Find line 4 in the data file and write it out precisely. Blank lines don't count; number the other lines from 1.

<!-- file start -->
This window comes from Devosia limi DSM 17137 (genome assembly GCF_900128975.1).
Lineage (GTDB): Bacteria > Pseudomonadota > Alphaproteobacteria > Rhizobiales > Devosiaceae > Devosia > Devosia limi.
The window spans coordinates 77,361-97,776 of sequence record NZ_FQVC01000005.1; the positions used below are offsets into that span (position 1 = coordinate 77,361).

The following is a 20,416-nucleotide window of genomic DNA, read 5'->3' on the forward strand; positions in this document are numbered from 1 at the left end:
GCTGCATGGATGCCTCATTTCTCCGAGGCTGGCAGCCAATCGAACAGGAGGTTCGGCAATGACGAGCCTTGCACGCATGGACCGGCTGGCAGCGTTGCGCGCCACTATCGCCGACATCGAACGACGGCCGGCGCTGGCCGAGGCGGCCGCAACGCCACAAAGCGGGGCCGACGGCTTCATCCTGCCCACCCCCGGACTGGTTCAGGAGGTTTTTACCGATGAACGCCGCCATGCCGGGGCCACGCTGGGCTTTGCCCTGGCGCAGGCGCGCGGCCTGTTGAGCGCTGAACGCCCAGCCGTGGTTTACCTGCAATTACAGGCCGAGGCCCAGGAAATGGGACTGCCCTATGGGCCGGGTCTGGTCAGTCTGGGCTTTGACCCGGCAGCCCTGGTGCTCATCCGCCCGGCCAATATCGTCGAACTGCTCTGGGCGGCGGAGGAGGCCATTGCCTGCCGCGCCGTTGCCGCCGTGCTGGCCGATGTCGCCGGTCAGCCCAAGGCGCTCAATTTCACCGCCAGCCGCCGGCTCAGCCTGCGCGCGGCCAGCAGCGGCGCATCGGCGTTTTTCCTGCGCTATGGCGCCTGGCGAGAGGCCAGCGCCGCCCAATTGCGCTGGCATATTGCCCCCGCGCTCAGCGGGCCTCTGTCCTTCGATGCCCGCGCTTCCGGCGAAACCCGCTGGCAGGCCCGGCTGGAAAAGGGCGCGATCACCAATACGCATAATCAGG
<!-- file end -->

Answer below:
The following is a 20,416-nucleotide window of genomic DNA, read 5'->3' on the forward strand; positions in this document are numbered from 1 at the left end: